Essays on How Price Discrimination Affects Consumers and Firms Assignment

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The paper "How Price Discrimination Affects Consumers and Firms" is an outstanding example of a macro & microeconomics assignment. Price discrimination is a pricing strategy executed on identical goods and services transacted at different marketplaces using different prices by the same marketer. The cost of production of the commodities might be the same, but consumers are charged different or separate prices based on a different market. For optimal resource allocation, it is inevitable in real life situation to evade price discrimination. Uniform pricing can never be achieved since firms do have some monopoly power and in case they do not have they engage marketing techniques to keep their market unique therefore making cost differentiation generally possible. In order to have successful price discrimination, certain assumptions are met.

The firm identifies different market segments such as local users and industrial users. The above mention segments must have different price elasticity based on their market operation. Market scenarios must be kept apart, either by physical distance, by time under operation or the mode of use based on distinct prices. The firm, in this case, is assumed to have some degree of monopoly power and furthermore assumed there is no seepage such that a consumer purchase at a lower price in one market, sell it to a demanding consumer in another inelastic market at a higher price to get a profit (Agarwal, 2010 p. 354). (B) The cinemas charge half prices on admissions as a way of price discrimination with an aim of maximizing admission which economically translates to higher profits.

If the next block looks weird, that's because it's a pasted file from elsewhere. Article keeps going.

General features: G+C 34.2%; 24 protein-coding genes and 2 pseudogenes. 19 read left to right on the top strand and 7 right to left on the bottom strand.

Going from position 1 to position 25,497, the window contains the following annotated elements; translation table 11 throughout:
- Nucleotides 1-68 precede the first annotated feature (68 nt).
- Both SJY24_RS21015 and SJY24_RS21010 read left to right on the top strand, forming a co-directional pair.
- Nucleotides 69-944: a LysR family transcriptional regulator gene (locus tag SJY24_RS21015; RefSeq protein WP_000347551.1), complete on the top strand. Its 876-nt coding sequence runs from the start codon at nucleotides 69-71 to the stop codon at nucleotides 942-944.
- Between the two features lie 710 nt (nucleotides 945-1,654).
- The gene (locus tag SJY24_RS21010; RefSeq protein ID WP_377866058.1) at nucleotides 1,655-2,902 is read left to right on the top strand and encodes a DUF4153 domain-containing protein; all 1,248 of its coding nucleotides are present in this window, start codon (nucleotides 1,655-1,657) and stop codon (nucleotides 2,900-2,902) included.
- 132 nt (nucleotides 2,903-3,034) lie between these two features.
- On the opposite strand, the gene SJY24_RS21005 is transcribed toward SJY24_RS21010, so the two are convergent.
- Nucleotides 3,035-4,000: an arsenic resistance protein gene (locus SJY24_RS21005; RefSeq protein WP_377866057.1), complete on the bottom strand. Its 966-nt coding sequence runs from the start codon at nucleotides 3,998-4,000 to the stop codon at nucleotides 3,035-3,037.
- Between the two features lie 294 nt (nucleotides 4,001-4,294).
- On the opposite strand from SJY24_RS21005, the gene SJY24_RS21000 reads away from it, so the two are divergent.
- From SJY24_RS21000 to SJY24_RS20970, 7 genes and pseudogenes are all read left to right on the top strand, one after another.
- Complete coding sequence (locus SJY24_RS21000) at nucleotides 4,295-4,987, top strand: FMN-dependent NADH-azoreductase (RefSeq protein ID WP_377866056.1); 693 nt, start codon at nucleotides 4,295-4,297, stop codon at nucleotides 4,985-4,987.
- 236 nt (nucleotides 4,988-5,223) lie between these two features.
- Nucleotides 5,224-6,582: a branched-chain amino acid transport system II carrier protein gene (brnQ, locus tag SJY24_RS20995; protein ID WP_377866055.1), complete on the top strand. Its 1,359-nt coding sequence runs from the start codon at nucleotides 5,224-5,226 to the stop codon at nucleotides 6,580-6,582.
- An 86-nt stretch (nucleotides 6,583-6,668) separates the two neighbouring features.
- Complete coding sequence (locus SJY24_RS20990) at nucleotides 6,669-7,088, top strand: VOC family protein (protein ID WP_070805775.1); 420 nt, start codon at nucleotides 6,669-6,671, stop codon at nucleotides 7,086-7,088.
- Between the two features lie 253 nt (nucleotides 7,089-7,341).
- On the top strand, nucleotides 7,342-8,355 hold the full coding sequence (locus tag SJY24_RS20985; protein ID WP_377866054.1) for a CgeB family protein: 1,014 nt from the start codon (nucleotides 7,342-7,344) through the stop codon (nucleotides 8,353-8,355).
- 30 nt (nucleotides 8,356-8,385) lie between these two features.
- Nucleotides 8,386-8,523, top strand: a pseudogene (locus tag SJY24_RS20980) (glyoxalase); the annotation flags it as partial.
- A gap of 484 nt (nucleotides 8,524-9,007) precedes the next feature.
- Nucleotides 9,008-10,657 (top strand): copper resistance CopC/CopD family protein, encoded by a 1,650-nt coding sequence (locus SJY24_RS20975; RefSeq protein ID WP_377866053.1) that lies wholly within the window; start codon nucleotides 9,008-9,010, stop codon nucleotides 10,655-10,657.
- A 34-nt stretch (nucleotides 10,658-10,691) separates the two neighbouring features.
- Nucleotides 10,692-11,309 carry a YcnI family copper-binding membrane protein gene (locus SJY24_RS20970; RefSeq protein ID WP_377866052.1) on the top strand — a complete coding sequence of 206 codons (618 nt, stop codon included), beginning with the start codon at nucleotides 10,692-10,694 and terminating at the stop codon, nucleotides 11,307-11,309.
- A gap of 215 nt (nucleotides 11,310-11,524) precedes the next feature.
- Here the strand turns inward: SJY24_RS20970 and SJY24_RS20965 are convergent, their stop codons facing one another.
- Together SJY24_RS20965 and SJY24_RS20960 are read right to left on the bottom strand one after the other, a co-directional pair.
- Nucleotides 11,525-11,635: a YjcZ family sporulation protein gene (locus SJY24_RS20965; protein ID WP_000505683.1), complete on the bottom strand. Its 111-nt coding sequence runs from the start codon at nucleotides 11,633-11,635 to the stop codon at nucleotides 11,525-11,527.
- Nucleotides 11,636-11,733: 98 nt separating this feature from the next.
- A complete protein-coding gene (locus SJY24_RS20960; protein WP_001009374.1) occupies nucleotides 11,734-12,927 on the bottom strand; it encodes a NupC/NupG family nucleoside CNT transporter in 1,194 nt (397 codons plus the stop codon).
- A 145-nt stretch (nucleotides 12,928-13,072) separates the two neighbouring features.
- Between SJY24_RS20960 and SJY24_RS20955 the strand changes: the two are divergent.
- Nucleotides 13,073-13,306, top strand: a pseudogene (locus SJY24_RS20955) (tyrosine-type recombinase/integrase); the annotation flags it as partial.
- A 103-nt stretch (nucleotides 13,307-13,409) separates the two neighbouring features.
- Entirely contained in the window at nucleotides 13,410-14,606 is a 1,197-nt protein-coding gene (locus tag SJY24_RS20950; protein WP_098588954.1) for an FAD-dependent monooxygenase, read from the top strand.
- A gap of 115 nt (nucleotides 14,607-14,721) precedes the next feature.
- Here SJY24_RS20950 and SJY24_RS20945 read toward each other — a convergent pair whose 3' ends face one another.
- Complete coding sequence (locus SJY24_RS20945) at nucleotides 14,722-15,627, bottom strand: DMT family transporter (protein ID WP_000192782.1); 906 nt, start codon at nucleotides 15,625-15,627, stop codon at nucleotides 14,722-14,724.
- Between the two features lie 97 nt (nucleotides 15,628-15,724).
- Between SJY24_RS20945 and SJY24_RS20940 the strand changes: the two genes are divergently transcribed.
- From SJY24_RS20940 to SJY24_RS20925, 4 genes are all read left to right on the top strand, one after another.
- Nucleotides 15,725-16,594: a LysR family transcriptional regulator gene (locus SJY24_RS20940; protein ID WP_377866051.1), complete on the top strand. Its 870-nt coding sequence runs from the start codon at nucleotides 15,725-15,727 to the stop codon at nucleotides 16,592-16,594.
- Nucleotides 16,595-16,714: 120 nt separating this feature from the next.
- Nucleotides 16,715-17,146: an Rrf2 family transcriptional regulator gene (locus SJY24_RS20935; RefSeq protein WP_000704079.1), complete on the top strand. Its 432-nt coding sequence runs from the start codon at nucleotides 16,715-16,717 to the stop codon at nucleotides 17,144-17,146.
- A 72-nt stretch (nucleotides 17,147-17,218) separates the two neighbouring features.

The firm, therefore, is able to exploit many willing customers able to pay minimum amount cited and from it the firm gains pure profits (Lipsey & Chrystal 2015, p 01).

Thus graphically, P2 and Q2 represent a point of maximization of output, by setting price=SMC. (C) How to price discrimination affects consumers and firms Price discrimination benefits both the consumer and the firm in a number of ways. Maximizing revenue gain and the ability to drive competitors out of business, a scenario known as predatory pricing are some of the benefits.  

References

Agarwal, V 2010, Macroeconomics theory and policy, Dorling Kindersley, New Delhi.

Isard, P 1997, Exchange rate economics, Cambridge University Press, Cambridge.

Lipsey, R & Chrystal, A 2015, Economics, Oxford University Press, Oxford.

Lipsey, R. G & Harbury, C 1994, First principles of economics, Oxford University Press, Oxford.

Tucker, I. B 2011, Macroeconomics for today, South-Western Cengage Learning, Mason, OH.

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